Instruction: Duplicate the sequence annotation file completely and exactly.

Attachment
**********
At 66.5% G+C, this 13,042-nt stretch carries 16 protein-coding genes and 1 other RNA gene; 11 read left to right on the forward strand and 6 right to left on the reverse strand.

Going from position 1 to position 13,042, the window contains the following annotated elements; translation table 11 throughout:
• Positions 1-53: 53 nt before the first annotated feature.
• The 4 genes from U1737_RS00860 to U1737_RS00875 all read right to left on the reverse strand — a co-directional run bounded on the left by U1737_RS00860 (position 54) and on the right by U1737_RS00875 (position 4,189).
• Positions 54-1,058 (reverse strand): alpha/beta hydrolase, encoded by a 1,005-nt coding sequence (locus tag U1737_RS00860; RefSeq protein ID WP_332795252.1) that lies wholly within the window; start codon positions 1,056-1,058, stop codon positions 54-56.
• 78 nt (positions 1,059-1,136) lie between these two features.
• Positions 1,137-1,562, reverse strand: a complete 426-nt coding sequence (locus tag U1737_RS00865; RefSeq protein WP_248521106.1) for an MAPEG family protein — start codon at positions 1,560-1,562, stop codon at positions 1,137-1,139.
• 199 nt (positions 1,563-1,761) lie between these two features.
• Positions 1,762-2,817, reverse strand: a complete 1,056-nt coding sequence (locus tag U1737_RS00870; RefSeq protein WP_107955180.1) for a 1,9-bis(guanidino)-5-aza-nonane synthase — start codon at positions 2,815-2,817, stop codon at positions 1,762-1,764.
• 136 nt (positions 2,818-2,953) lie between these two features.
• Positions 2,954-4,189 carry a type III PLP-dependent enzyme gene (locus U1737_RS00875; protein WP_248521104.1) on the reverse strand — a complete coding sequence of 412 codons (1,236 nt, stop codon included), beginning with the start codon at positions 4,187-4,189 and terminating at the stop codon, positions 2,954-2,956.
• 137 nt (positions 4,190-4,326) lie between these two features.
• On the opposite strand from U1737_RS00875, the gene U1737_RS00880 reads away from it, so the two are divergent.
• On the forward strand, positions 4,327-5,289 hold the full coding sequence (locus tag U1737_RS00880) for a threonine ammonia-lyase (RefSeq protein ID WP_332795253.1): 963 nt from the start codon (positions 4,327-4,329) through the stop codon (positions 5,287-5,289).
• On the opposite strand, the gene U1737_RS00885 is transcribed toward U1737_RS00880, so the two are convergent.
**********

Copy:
At 66.5% G+C, this 13,042-nt stretch carries 16 protein-coding genes and 1 other RNA gene; 11 read left to right on the forward strand and 6 right to left on the reverse strand.

Going from position 1 to position 13,042, the window contains the following annotated elements; translation table 11 throughout:
• Positions 1-53: 53 nt before the first annotated feature.
• The 4 genes from U1737_RS00860 to U1737_RS00875 all read right to left on the reverse strand — a co-directional run bounded on the left by U1737_RS00860 (position 54) and on the right by U1737_RS00875 (position 4,189).
• Positions 54-1,058 (reverse strand): alpha/beta hydrolase, encoded by a 1,005-nt coding sequence (locus tag U1737_RS00860; RefSeq protein ID WP_332795252.1) that lies wholly within the window; start codon positions 1,056-1,058, stop codon positions 54-56.
• 78 nt (positions 1,059-1,136) lie between these two features.
• Positions 1,137-1,562, reverse strand: a complete 426-nt coding sequence (locus tag U1737_RS00865; RefSeq protein WP_248521106.1) for an MAPEG family protein — start codon at positions 1,560-1,562, stop codon at positions 1,137-1,139.
• 199 nt (positions 1,563-1,761) lie between these two features.
• Positions 1,762-2,817, reverse strand: a complete 1,056-nt coding sequence (locus tag U1737_RS00870; RefSeq protein WP_107955180.1) for a 1,9-bis(guanidino)-5-aza-nonane synthase — start codon at positions 2,815-2,817, stop codon at positions 1,762-1,764.
• 136 nt (positions 2,818-2,953) lie between these two features.
• Positions 2,954-4,189 carry a type III PLP-dependent enzyme gene (locus U1737_RS00875; protein WP_248521104.1) on the reverse strand — a complete coding sequence of 412 codons (1,236 nt, stop codon included), beginning with the start codon at positions 4,187-4,189 and terminating at the stop codon, positions 2,954-2,956.
• 137 nt (positions 4,190-4,326) lie between these two features.
• On the opposite strand from U1737_RS00875, the gene U1737_RS00880 reads away from it, so the two are divergent.
• On the forward strand, positions 4,327-5,289 hold the full coding sequence (locus tag U1737_RS00880) for a threonine ammonia-lyase (RefSeq protein ID WP_332795253.1): 963 nt from the start codon (positions 4,327-4,329) through the stop codon (positions 5,287-5,289).
• On the opposite strand, the gene U1737_RS00885 is transcribed toward U1737_RS00880, so the two are convergent.